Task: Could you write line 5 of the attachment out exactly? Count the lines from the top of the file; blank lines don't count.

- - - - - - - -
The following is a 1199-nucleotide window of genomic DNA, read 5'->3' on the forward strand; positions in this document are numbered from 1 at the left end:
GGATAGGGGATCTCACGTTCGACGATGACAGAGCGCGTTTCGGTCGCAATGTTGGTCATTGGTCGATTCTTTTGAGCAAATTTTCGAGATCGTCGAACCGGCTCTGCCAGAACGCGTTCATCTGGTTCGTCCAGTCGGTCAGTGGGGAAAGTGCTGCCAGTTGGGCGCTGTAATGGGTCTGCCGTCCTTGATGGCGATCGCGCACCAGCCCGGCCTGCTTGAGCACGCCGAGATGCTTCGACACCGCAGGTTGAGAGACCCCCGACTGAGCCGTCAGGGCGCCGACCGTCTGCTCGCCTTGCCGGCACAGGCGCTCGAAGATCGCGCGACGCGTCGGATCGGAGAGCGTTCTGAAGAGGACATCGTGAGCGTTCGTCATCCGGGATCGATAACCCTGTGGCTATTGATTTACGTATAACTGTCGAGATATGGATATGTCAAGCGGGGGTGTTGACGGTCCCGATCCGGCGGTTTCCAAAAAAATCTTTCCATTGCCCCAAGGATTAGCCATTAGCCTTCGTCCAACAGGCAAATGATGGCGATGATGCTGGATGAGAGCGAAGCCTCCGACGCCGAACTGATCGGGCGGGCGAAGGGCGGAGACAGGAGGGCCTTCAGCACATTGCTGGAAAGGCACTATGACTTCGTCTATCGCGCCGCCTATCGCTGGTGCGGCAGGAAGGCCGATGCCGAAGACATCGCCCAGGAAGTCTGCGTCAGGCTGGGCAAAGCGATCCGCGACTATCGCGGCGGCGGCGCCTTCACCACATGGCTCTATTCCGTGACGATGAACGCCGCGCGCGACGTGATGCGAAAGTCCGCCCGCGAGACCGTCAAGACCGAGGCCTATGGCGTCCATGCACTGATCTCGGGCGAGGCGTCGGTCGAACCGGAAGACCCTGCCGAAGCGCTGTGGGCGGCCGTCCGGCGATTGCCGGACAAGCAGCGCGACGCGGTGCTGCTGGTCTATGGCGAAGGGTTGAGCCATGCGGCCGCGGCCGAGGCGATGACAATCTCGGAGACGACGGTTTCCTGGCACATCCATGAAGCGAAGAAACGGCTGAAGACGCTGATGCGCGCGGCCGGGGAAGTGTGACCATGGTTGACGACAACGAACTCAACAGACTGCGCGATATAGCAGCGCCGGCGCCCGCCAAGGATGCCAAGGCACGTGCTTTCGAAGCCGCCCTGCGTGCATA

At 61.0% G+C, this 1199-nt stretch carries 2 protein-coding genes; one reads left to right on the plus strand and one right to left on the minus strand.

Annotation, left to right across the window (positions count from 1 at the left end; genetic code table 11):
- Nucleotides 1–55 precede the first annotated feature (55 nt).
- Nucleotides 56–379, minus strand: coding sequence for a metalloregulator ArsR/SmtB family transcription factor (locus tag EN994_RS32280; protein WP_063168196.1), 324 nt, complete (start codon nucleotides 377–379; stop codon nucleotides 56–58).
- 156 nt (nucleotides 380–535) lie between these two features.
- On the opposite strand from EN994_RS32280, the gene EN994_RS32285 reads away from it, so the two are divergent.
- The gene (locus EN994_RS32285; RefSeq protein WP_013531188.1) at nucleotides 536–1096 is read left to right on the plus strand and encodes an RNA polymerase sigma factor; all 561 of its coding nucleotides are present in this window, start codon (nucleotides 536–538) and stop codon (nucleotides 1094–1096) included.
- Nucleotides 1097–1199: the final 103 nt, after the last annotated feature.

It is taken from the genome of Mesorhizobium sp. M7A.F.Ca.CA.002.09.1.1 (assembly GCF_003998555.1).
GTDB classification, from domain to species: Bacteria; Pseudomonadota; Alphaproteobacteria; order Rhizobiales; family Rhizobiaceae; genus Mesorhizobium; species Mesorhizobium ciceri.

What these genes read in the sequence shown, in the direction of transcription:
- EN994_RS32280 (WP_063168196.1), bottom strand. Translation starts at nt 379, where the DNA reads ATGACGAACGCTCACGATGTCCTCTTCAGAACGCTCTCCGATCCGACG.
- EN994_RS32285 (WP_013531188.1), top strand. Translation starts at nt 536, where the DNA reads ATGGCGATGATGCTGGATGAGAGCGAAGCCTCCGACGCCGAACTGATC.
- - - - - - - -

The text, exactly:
- Nucleotides 1–55 precede the first annotated feature (55 nt).